How Republicans pass abortion bans most Americans don’t want | Abortion

On April 10, 2019, the Ohio Legislature easily passed SB 23, a bill banning abortion upon detection of a fetal heartbeat, as early as the sixth week of pregnancy.

It was a decision that should have carried considerable political risk in Ohio, a state narrowly divided between Democrats and Republicans. There was no broad support for the bill – polls showed public opinion was nearly evenly split on the bill (a poll after the bill passed showed a majority opposed it), John Kasich, a former Republican governor, had twice vetoed the bill, saying it was unconstitutional, and he had stalled in the legislature for years.

But Ohio Governor Mike DeWine, a Republican, nevertheless signed the bill the next day. And the following fall, when the politicians who passed the measure were reelected, Republicans lost no seats in the state legislature. In fact, they have enlarged their majority.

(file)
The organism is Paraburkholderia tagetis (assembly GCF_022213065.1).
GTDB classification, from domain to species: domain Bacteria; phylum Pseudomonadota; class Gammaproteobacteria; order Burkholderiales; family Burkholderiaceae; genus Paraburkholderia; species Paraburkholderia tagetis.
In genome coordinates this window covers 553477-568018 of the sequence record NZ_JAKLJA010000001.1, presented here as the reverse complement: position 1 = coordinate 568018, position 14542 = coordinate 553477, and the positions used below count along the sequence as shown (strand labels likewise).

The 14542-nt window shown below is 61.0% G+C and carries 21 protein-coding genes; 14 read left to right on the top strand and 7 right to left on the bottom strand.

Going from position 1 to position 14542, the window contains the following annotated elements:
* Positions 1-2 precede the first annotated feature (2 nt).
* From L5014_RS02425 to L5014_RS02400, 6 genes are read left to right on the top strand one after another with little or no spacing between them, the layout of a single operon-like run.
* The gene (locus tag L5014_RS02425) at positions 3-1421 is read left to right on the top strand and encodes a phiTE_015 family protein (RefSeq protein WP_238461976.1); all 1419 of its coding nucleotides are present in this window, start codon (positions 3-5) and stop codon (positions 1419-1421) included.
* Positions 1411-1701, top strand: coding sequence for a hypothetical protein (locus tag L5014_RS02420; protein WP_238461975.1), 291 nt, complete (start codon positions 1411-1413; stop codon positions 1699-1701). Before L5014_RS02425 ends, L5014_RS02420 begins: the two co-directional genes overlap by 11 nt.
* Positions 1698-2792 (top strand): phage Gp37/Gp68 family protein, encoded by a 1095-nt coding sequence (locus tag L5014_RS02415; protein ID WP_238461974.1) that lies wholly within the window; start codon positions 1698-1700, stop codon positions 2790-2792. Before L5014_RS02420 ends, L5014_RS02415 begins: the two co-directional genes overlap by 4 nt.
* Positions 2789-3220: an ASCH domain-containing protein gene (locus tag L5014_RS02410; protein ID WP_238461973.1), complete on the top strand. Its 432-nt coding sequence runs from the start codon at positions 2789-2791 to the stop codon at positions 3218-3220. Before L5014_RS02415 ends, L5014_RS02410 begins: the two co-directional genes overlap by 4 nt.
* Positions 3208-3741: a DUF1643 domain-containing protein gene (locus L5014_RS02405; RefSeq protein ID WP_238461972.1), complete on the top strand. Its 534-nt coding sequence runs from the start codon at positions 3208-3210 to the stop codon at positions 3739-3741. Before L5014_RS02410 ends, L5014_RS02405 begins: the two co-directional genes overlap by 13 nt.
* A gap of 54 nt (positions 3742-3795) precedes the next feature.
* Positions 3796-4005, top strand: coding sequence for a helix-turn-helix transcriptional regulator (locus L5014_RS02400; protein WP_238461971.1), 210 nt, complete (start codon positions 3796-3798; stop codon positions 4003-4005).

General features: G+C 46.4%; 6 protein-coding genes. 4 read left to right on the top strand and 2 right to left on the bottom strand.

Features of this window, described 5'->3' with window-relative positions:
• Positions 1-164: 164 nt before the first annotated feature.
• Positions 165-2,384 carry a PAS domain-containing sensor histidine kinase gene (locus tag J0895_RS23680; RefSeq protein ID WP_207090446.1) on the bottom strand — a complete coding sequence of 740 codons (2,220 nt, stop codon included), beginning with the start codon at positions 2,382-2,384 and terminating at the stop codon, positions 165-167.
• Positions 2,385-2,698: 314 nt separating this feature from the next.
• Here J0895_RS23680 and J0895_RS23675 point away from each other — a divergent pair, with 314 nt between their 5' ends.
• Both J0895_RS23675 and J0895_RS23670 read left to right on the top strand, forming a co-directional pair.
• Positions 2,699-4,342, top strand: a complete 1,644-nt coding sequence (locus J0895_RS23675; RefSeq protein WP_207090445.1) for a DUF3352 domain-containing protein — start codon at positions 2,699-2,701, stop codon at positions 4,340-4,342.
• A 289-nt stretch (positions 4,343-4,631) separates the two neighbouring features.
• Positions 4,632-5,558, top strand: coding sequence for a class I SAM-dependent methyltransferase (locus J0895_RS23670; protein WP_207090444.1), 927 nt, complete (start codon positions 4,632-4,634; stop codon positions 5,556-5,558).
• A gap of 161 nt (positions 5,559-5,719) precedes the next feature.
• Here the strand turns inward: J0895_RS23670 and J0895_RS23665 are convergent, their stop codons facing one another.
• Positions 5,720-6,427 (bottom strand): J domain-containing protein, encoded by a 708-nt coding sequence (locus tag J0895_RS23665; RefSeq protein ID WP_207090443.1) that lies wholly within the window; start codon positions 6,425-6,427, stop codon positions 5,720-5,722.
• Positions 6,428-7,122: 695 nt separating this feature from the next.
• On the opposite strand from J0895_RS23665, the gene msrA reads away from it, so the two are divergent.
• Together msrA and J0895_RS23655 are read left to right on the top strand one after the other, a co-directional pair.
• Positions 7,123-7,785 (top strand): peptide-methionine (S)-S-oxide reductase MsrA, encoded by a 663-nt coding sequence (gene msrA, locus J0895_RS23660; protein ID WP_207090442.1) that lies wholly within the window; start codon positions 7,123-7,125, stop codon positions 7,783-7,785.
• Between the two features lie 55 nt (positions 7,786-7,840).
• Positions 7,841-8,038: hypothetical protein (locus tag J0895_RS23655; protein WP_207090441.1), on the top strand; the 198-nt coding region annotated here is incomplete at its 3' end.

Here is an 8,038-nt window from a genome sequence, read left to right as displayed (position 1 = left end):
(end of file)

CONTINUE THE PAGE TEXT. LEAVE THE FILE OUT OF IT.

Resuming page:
Ohio offers a case study of how U.S. politicians pass extreme abortion measures that don’t align with voters’ views but face little accountability at the polls — an issue even more at play this month As the Supreme Court is set to hand down a ruling that will likely overturn Roe v. Wade, the landmark 1973 decision establishing a constitutional right to abortion. In Ohio and elsewhere, politicians are protected by their ability to draw their own political constituencies every 10 years, twisting them in ways that virtually guarantee re-election. Republicans drew the lines in Ohio in 2011 and have held a supermajority in the state legislature ever since. “We can kind of do whatever we want,” Matt Huffman, the top Republican in the Ohio Senate, told the Columbus Dispatch recently.